A Rollercoaster Year for Asian Aviation

Peter Harbison, executive chairman, CAPA, says growth and turbulence provide excitement – and financial risk – for Asia’s airlines in 2015 in an interview in the latest Routes News magazine.

In many ways, Asia’s aviation challenges derive from a problem most of the world would love to have: rapid market growth. Despite some headwinds, that is not likely to slow much in 2015. Although the growth is potentially limitless and continues to be rapid, matching supply and demand in such a dynamic market involves massive financial risk. In the process, as lowcost carriers (LCCs) intrude further into the core of the system, that risk is compounded by the fundamental disruption of traditional services that is occurring.


Peter Harbison, Exec. Chairman CAPA

For the Asian system has changed much faster than any other before it. Just ten years ago, there was effectively no low-cost airline operation in the region, outside Australia. All national markets were dominated by large full service flag carriers. Today, astonishingly, nearly 60% of intra-southeast Asian seats flown are on LCCs – much higher than Europe (42%) or the US (31%), where it all began.

It is the more remarkable because much of the capacity is, unlike the rest of the world, in the highly complex and restrictive international market. The turbulence is being driven by a combination of high rates of capacity expansion and, importantly, by new entry.

Each new entrant adds algebraically to the level of competition; many of them are in fact subsidiaries/joint ventures of existing legacy brands, although there are also some big independent additions like Lion Air and its various entities (with 549 aircraft orders). Other airlines like VietJet (with 19 aircraft and a modest 61 on order) have aspirations for expansive growth.

It is the new entry and the constant jostling for position that intensifies the financial risk profile of the Asian industry. It is not enough simply to establish a place in the market; strategically it is almost an imperative for an airline group wishing to establish for the long term to expand at a greater rate than prudence would dictate. Growth takes on a high priority, because in these dynamic markets failing to grow in the short term can mean being excluded from the market in the medium-term.


That goes part way to explaining the extraordinary size of order books for airlines in the region. Asia Pacific LCCs account for almost half of the world’s LCC aircraft orders – 1,669 according to CAPA’s Fleet Database – and a higher proportion of them will mean incremental growth rather than replacement of older equipment. Excitement Central has been southeast Asia – until last year, when the party slowed, at least temporarily.

Overcapacity had impacted Singapore’s LCC sector, pressuring yields for all airlines and resulting in unsustainable losses. Singapore’s two home grown short-haul low-cost carriers, Jetstar Asia and Tigerair, had both been unprofitable since early 2013 as the market failed to absorb a surge in capacity. But, in the second half of 2014, Tigerair began to reduce capacity while Jetstar has greatly reduced its rate of capacity expansion (growing only through higher utilisation) without increasing its fleet.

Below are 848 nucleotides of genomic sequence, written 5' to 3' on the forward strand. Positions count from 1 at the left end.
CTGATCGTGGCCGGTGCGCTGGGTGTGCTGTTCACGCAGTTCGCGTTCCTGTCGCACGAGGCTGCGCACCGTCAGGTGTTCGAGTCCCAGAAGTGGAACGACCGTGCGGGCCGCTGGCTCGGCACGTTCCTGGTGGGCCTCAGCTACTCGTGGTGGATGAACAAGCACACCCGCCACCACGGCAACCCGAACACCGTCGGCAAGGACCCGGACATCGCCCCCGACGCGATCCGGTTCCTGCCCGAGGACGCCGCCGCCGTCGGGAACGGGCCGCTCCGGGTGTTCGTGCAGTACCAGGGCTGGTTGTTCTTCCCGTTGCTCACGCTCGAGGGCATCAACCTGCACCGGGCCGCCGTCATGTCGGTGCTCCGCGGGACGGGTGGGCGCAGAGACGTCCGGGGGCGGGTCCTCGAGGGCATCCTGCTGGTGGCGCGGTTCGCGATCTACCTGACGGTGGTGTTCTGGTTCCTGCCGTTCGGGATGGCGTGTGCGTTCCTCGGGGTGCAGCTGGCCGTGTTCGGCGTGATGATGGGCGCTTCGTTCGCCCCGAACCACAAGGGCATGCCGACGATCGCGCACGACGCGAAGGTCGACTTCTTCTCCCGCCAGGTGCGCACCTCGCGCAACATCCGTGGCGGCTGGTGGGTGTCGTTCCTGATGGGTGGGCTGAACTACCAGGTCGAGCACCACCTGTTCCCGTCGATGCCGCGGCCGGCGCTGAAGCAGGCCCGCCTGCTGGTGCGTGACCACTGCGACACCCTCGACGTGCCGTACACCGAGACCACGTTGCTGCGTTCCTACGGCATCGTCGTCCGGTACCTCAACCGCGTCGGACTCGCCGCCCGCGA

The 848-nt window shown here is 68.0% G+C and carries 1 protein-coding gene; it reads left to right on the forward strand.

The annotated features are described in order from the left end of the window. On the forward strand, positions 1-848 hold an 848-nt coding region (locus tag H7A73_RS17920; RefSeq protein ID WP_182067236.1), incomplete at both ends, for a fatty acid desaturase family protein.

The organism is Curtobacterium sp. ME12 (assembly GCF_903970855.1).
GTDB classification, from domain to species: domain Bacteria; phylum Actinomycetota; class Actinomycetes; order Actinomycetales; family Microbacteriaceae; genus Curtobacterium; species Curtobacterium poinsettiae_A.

Already a globally renowned transfer hub – for full service airlines – Singapore has, as a result, become one of the centres for LCC transfer connectivity. Following neighbouring Kuala Lumpur’s example, where AirAsia and AirAsia X already connect as much as a third of their passengers, Singapore’s LCCs are now looking towards more transfer traffic to cement their positions.

This evolution from the original, essentially point-to-point LCC concept, is hardly surprising. The Singapore-based LCCs are each affiliates or subsidiaries of full service airlines (Singapore Airlines and Qantas), working almost as surrogates for their parents as they chase the lower yielding passenger, enabled by lower costs. The Southeast Asian market should therefore start to improve in 2015, driven by capacity adjustments and increased traffic flows from partnerships.



However, the increasingly interesting story of this massive industry disruption is at last gathering pace in the northeast of the region. There the penetration by low-cost airlines is still very low. Only 13% of intra-northeast Asian seats are on LCCs. China, which one day will dominate world aviation, is accelerating its regional presence, while others in the north are also moving.

Both Japan’s and Korea’s LCCs are spreading their international wings more widely and the relatively liberal access regimes in place now (China’s is still restrictive) make that process easier. Thanks to a policy change by China’s CAAC, home grown low-cost airlines are now being encouraged, where previously they were prohibited; the international impact will take some time to filter through, but the medium term effects will be profound and domestically they will cause change. Greater efficiencies, more city-pair operations, accompanied by a flow of new airlines, all contribute to the foundations for a regional system that will look very different by the end of this decade.

Across the region, the spread of several regional LCC brands will generate increasingly competitive conditions as their paths cross more frequently. This will not be a comfortable and predictable growth pattern. But it will stimulate enormous economic benefits and, for those who dare, even bigger opportunities.